ICD

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The International Statistical Classification of Diseases and Related Health Problems (most commonly known by the abbreviation ICD) provides codes to classify diseases and a wide variety of signs, symptoms, abnormal findings, complaints, social circumstances, and external causes of injury or disease. Under this system, every health condition can be assigned to a unique category and given a code, up to six characters long. Such categories can include a set of similar diseases.

The International Classification of Diseases is published by the World Health Organization (WHO) and used worldwide for morbidity and mortality statistics, reimbursement systems and automated decision support in medicine. This system is designed to promote international comparability in the collection, processing, classification, and presentation of these statistics. The ICD is a core classification of the WHO Family of International Classifications (WHO-FIC).

The ICD is revised periodically and is currently in its tenth edition. The ICD-10, as it is therefore known, was developed in 1992 to track mortality statistics. ICD-11 is planned for 2015 [1] and will be revised using Web 2.0 principles.[2] Annual minor updates and triennial major updates are published by the WHO. The ICD is part of a "family" of guides that can be used to complement each other, including also the International Classification of Functioning, Disability and Health which focuses on the domains of functioning (disability) associated with health conditions, from both medical and social perspectives.

In 1893, a French physician, Jacques Bertillon, introduced the Bertillon Classification of Causes of Death at the International Statistical Institute in Chicago. A number of countries adopted Dr. Bertillon’s system, and in 1898, the American Public Health Association (APHA) recommended that the registrars of Canada, Mexico, and the United States also adopt it. The APHA also recommended revising the system every ten years to ensure the system remained current with medical practice advances. As a result, the first international conference to revise the International Classification of Causes of Death convened in 1900; with revisions occurring every ten years thereafter. At that time the classification system was contained in one book, which included an Alphabetic Index as well as a Tabular List. The book was small compared with current coding texts.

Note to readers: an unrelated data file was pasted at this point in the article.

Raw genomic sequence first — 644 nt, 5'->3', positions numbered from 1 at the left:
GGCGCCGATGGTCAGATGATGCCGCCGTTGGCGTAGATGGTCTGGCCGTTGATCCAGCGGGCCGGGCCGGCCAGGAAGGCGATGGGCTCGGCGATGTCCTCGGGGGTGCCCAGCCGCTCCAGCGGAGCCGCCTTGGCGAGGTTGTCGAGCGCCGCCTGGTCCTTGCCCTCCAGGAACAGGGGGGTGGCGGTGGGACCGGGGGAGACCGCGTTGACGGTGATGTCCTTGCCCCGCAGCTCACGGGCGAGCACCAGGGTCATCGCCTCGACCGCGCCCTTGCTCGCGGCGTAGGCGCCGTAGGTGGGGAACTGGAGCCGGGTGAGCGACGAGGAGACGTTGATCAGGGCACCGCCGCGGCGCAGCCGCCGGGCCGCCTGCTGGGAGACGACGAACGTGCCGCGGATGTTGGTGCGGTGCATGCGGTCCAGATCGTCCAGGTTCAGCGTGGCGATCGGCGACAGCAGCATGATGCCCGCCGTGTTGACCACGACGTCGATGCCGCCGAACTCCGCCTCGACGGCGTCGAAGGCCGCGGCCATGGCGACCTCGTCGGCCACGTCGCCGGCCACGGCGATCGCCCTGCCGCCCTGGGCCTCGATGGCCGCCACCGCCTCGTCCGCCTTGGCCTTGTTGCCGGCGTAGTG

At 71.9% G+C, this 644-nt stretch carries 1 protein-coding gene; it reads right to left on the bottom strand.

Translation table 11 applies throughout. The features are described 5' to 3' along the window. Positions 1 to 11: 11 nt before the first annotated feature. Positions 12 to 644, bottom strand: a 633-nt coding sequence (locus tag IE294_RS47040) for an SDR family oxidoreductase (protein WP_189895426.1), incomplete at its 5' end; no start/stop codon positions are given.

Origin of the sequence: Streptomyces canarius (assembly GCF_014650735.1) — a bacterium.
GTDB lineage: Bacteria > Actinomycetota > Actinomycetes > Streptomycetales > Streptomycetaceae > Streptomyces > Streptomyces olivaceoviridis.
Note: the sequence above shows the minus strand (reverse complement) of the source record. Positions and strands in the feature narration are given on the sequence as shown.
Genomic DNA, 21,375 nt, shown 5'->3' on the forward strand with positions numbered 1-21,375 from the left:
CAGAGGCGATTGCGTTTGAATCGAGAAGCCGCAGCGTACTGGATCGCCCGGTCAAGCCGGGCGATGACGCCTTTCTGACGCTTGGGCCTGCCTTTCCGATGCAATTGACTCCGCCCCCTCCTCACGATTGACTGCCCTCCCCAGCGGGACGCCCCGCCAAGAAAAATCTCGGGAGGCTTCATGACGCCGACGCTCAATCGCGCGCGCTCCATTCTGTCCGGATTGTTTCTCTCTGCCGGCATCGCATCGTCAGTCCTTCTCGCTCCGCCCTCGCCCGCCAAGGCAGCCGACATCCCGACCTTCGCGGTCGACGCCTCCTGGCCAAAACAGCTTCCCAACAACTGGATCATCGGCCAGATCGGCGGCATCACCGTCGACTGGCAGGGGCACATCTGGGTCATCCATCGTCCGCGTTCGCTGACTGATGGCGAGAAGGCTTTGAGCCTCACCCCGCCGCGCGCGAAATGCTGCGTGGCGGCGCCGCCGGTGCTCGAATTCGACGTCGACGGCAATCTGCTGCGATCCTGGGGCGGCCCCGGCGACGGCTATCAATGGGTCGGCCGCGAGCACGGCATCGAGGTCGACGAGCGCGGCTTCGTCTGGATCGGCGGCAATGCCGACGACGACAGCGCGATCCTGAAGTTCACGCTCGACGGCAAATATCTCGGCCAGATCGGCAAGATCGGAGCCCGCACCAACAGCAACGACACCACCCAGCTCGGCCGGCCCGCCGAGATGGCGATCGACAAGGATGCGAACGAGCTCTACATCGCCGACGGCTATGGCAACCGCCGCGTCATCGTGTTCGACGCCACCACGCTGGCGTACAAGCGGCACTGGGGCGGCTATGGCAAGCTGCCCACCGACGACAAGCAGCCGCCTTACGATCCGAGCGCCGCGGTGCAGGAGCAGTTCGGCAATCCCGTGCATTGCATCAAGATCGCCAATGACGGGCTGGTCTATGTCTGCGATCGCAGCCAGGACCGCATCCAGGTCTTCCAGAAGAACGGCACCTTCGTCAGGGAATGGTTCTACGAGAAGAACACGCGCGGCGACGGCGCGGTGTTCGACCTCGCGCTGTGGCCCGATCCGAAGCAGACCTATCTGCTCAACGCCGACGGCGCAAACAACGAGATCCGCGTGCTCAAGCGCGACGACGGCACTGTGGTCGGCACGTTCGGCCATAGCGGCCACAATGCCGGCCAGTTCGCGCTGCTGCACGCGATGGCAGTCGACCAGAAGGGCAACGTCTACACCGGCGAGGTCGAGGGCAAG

The revisions that followed contained minor changes, until the sixth revision of the classification system. With the sixth revision, the classification system expanded to two volumes. The sixth revision included morbidity and mortality conditions, and its title was modified to reflect the changes: Manual of International Statistical Classification of Diseases, Injuries and Causes of Death (ICD). Prior to the sixth revision, responsibility for ICD revisions fell to the Mixed Commission, a group composed of representatives from the International Statistical Institute and the Health Organization of the League of Nations. In 1948, the World Health Organization (WHO) assumed responsibility for preparing and publishing the revisions to the ICD every ten years. WHO sponsored the seventh and eighth revisions in 1957 and 1968, respectively.

In 1959, the U.S. Public Health Service published The International Classification of Diseases, Adapted for Indexing of Hospital Records and Operation Classification (ICDA). It was completed in 1962 and a revision of this adaptation – considered to be the seventh revision of ICD – expanded a number of areas to more completely meet the indexing needs of hospitals. The U.S. Public Health Service later published the Eighth Revision, International Classification of Diseases, Adapted for Use in the United States. Commonly referred to as ICDA-8, this classification system fulfilled its purpose to code diagnostic and operative procedural data for official morbidity and mortality statistics in the United States.

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